This brings up one of the objections I have in aikido practice. Static resistance, which is something I’m just as guilty of as anyone else. The problem is that basic aikido practice is practicing a metaphor, something that conveys the feeling and energy of something else, and static resistance teaches that resistance occurs both in a different place but also with different energy. Static resistance, which takes different forms if in holds versus strikes, tries to “freeze” the technique into a nanosecond that a real opponent would never stay in. No one grabs your wrists and then just hangs out, and no one punches and then reacts as if he/she wants you to stay in that position. Basic practice screams out for a slowing down (not stoppage) of time. Nage needs to feel what the technique will feel like in free space rather than with a stubborn resistance to the nanosecond of contact. This puts uke in an odd position. Not only does he/she know what’s coming, they must simulate natural reaction in slow-motion. This bothers the “logic” that most of us have built into our heads. The rationalization is that I feel an adjustment on the part of nage so I should make that adjustment, but in reality if this happened in true real time (meaning you didn’t know what was coming) you’d never react the way you do in this set. I know, this is clear as mud, so I’ll leave like this, being an uke is hard. You have to simulate a particular motion and reaction that might seem to be “unnatural” because you already know what’s coming. The other side of this is you learn more if you do complete your attack and take the fall than you would the other way. You learn how the technique correctly applied feels like. This kind of practice is metaphoric combat, not actual combat. If you want the latter, pick a fight with somebody (you can read about that in Aikido Shugyo).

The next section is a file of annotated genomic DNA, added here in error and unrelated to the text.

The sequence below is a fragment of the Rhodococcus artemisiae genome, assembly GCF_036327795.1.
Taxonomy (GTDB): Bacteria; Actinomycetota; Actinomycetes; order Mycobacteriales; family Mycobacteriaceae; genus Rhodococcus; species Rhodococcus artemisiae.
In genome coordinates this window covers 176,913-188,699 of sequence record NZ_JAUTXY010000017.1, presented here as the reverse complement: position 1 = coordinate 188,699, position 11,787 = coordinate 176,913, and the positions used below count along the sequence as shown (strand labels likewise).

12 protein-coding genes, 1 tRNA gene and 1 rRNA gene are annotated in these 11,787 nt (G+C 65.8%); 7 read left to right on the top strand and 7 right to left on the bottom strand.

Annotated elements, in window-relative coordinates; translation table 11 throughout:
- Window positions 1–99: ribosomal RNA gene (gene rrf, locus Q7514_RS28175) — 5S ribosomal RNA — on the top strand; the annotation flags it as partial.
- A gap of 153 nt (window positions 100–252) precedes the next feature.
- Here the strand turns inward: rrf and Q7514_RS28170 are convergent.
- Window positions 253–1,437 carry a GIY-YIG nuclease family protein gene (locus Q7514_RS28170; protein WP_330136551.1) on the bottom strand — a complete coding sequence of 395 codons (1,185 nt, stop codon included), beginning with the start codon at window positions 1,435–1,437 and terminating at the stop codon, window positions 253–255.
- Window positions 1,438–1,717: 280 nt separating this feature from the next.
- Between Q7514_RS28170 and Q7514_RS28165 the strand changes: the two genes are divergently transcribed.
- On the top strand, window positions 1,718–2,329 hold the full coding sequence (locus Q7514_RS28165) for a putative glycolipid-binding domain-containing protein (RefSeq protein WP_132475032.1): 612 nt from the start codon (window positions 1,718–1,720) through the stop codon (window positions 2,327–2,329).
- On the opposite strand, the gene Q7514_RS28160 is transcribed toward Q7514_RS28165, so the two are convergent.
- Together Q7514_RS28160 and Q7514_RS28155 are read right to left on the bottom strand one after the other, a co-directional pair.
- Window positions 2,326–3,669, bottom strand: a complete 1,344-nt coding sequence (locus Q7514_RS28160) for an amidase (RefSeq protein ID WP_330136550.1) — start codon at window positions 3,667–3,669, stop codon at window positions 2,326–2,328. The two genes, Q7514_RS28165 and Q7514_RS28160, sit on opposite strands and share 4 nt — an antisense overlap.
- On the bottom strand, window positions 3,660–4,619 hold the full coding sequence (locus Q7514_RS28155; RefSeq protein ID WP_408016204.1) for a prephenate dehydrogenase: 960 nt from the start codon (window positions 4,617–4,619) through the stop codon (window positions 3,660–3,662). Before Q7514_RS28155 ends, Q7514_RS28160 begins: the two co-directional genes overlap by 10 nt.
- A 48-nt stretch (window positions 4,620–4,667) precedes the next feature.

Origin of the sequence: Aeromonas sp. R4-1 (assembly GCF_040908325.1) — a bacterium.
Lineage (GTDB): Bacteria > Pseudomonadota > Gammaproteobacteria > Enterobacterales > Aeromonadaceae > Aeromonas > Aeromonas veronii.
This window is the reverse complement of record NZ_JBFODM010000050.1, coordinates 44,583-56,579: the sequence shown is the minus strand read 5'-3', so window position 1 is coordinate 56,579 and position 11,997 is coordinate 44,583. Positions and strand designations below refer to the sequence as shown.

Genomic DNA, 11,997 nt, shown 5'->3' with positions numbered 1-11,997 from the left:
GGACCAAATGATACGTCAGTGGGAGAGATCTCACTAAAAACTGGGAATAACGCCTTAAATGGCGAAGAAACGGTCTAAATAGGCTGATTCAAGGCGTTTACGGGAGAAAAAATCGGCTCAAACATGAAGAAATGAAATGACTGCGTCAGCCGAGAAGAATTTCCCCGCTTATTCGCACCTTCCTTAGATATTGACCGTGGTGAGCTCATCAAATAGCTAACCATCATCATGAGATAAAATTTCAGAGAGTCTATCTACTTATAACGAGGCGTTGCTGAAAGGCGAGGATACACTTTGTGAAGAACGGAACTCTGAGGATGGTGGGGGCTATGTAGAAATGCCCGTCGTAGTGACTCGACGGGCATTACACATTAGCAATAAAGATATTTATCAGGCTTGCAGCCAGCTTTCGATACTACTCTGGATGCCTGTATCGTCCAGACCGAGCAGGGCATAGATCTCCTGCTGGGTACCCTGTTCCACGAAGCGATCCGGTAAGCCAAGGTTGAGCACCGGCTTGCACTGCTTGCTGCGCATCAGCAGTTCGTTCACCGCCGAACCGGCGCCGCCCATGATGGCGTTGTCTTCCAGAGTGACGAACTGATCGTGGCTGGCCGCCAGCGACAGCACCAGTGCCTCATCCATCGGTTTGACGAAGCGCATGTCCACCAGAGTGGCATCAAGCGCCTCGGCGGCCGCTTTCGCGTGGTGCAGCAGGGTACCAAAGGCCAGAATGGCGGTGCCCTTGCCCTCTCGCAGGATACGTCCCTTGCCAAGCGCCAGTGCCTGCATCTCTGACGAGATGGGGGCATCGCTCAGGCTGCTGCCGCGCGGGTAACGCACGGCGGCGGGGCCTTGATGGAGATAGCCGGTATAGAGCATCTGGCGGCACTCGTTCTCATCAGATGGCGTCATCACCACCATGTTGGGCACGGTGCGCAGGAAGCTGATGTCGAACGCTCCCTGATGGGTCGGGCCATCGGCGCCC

But doing things slowly, moving without anticipation, making “adjustments” (read counterattacks) when there is a legitimate mistake is, I believe, a better way to learn proper form rather than random, out-of-context resistance, which does lead to a ton of bad habits on both side of the technique. Making proper form habitual (as opposed to make a warped form habitual) is key because aikido components are actually pretty complex. And concentrating on my joints (when I’m nage) is particularly satisfying because I find that I feel my own muscular tension quicker and am more apt to release it. After all, I’m not really supposed to be using them anyway.
Plus I’ve had two doctors talking about my migraines saying, “I know you’re ‘not using them’ but really….” Concentrating on my joints also does help the migraines.